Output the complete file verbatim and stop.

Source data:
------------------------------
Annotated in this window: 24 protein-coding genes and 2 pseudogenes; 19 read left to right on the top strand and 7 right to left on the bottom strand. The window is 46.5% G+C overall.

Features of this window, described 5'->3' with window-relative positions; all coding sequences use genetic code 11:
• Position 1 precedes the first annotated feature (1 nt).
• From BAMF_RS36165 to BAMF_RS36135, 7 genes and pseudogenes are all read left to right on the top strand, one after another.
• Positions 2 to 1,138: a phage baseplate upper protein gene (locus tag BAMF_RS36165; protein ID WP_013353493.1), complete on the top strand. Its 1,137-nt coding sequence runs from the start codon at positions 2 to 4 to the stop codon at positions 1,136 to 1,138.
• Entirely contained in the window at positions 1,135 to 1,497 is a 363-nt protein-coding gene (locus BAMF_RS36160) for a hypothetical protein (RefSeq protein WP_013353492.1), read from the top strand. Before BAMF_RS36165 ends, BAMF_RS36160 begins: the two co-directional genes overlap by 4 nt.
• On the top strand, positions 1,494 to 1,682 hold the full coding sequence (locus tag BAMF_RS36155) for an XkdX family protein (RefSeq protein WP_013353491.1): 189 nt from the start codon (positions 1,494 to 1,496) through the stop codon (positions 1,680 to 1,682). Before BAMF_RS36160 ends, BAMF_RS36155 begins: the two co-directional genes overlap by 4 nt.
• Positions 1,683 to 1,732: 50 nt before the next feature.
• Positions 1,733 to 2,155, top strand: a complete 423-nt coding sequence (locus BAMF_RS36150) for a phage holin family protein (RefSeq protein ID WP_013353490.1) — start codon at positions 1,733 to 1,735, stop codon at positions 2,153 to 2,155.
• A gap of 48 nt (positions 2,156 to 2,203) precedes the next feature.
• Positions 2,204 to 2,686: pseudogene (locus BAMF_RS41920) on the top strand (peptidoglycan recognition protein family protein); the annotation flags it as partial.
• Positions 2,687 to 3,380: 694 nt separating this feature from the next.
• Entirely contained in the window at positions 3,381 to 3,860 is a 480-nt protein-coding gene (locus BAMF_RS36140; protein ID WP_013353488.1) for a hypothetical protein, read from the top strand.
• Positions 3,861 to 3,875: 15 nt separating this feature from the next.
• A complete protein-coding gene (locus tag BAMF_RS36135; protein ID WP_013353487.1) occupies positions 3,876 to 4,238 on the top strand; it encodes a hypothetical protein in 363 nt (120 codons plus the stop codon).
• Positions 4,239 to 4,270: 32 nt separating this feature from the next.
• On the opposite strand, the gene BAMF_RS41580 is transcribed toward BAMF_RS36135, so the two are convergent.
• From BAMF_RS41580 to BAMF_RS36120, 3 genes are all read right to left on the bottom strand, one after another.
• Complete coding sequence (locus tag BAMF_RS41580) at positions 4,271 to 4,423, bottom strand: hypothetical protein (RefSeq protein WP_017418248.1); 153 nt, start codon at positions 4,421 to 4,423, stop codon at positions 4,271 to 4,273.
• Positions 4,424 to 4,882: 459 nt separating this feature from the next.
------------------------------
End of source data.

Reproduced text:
Annotated in this window: 24 protein-coding genes and 2 pseudogenes; 19 read left to right on the top strand and 7 right to left on the bottom strand. The window is 46.5% G+C overall.

Features of this window, described 5'->3' with window-relative positions; all coding sequences use genetic code 11:
• Position 1 precedes the first annotated feature (1 nt).
• From BAMF_RS36165 to BAMF_RS36135, 7 genes and pseudogenes are all read left to right on the top strand, one after another.
• Positions 2 to 1,138: a phage baseplate upper protein gene (locus tag BAMF_RS36165; protein ID WP_013353493.1), complete on the top strand. Its 1,137-nt coding sequence runs from the start codon at positions 2 to 4 to the stop codon at positions 1,136 to 1,138.
• Entirely contained in the window at positions 1,135 to 1,497 is a 363-nt protein-coding gene (locus BAMF_RS36160) for a hypothetical protein (RefSeq protein WP_013353492.1), read from the top strand. Before BAMF_RS36165 ends, BAMF_RS36160 begins: the two co-directional genes overlap by 4 nt.
• On the top strand, positions 1,494 to 1,682 hold the full coding sequence (locus tag BAMF_RS36155) for an XkdX family protein (RefSeq protein WP_013353491.1): 189 nt from the start codon (positions 1,494 to 1,496) through the stop codon (positions 1,680 to 1,682). Before BAMF_RS36160 ends, BAMF_RS36155 begins: the two co-directional genes overlap by 4 nt.
• Positions 1,683 to 1,732: 50 nt before the next feature.
• Positions 1,733 to 2,155, top strand: a complete 423-nt coding sequence (locus BAMF_RS36150) for a phage holin family protein (RefSeq protein ID WP_013353490.1) — start codon at positions 1,733 to 1,735, stop codon at positions 2,153 to 2,155.
• A gap of 48 nt (positions 2,156 to 2,203) precedes the next feature.
• Positions 2,204 to 2,686: pseudogene (locus BAMF_RS41920) on the top strand (peptidoglycan recognition protein family protein); the annotation flags it as partial.
• Positions 2,687 to 3,380: 694 nt separating this feature from the next.
• Entirely contained in the window at positions 3,381 to 3,860 is a 480-nt protein-coding gene (locus BAMF_RS36140; protein ID WP_013353488.1) for a hypothetical protein, read from the top strand.
• Positions 3,861 to 3,875: 15 nt separating this feature from the next.
• A complete protein-coding gene (locus tag BAMF_RS36135; protein ID WP_013353487.1) occupies positions 3,876 to 4,238 on the top strand; it encodes a hypothetical protein in 363 nt (120 codons plus the stop codon).
• Positions 4,239 to 4,270: 32 nt separating this feature from the next.
• On the opposite strand, the gene BAMF_RS41580 is transcribed toward BAMF_RS36135, so the two are convergent.
• From BAMF_RS41580 to BAMF_RS36120, 3 genes are all read right to left on the bottom strand, one after another.
• Complete coding sequence (locus tag BAMF_RS41580) at positions 4,271 to 4,423, bottom strand: hypothetical protein (RefSeq protein WP_017418248.1); 153 nt, start codon at positions 4,421 to 4,423, stop codon at positions 4,271 to 4,273.
• Positions 4,424 to 4,882: 459 nt separating this feature from the next.